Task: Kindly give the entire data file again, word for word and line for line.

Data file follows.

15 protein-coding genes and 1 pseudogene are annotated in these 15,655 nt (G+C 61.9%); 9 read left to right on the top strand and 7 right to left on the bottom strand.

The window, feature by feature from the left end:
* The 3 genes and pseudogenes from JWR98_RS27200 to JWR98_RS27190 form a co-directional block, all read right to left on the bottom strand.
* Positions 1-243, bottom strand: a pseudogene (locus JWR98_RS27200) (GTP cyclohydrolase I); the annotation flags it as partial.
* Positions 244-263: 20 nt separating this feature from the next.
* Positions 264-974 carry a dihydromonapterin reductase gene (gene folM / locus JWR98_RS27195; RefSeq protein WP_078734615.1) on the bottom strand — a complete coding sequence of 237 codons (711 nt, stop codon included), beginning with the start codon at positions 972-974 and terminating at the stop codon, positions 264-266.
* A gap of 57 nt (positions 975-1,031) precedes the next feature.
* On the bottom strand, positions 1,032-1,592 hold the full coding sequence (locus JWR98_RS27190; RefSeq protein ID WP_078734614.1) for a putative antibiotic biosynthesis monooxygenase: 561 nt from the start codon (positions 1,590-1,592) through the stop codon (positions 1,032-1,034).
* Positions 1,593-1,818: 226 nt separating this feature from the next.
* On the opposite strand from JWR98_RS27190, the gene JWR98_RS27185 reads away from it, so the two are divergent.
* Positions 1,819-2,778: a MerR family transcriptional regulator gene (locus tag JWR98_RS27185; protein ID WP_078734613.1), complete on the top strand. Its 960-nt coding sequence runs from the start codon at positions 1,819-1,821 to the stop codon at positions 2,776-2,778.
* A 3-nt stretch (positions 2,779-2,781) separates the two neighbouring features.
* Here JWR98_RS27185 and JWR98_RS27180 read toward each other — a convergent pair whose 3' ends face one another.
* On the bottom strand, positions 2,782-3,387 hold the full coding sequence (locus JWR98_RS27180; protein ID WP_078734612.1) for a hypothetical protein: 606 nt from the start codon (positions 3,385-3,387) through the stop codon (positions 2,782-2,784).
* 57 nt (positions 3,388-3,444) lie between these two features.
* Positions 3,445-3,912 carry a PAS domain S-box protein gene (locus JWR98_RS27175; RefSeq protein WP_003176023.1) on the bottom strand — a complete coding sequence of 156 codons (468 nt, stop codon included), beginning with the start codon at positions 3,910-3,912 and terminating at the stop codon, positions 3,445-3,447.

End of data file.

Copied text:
15 protein-coding genes and 1 pseudogene are annotated in these 15,655 nt (G+C 61.9%); 9 read left to right on the top strand and 7 right to left on the bottom strand.

The window, feature by feature from the left end:
* The 3 genes and pseudogenes from JWR98_RS27200 to JWR98_RS27190 form a co-directional block, all read right to left on the bottom strand.
* Positions 1-243, bottom strand: a pseudogene (locus JWR98_RS27200) (GTP cyclohydrolase I); the annotation flags it as partial.
* Positions 244-263: 20 nt separating this feature from the next.
* Positions 264-974 carry a dihydromonapterin reductase gene (gene folM / locus JWR98_RS27195; RefSeq protein WP_078734615.1) on the bottom strand — a complete coding sequence of 237 codons (711 nt, stop codon included), beginning with the start codon at positions 972-974 and terminating at the stop codon, positions 264-266.
* A gap of 57 nt (positions 975-1,031) precedes the next feature.
* On the bottom strand, positions 1,032-1,592 hold the full coding sequence (locus JWR98_RS27190; RefSeq protein ID WP_078734614.1) for a putative antibiotic biosynthesis monooxygenase: 561 nt from the start codon (positions 1,590-1,592) through the stop codon (positions 1,032-1,034).
* Positions 1,593-1,818: 226 nt separating this feature from the next.
* On the opposite strand from JWR98_RS27190, the gene JWR98_RS27185 reads away from it, so the two are divergent.
* Positions 1,819-2,778: a MerR family transcriptional regulator gene (locus tag JWR98_RS27185; protein ID WP_078734613.1), complete on the top strand. Its 960-nt coding sequence runs from the start codon at positions 1,819-1,821 to the stop codon at positions 2,776-2,778.
* A 3-nt stretch (positions 2,779-2,781) separates the two neighbouring features.
* Here JWR98_RS27185 and JWR98_RS27180 read toward each other — a convergent pair whose 3' ends face one another.
* On the bottom strand, positions 2,782-3,387 hold the full coding sequence (locus JWR98_RS27180; protein ID WP_078734612.1) for a hypothetical protein: 606 nt from the start codon (positions 3,385-3,387) through the stop codon (positions 2,782-2,784).
* 57 nt (positions 3,388-3,444) lie between these two features.
* Positions 3,445-3,912 carry a PAS domain S-box protein gene (locus JWR98_RS27175; RefSeq protein WP_003176023.1) on the bottom strand — a complete coding sequence of 156 codons (468 nt, stop codon included), beginning with the start codon at positions 3,910-3,912 and terminating at the stop codon, positions 3,445-3,447.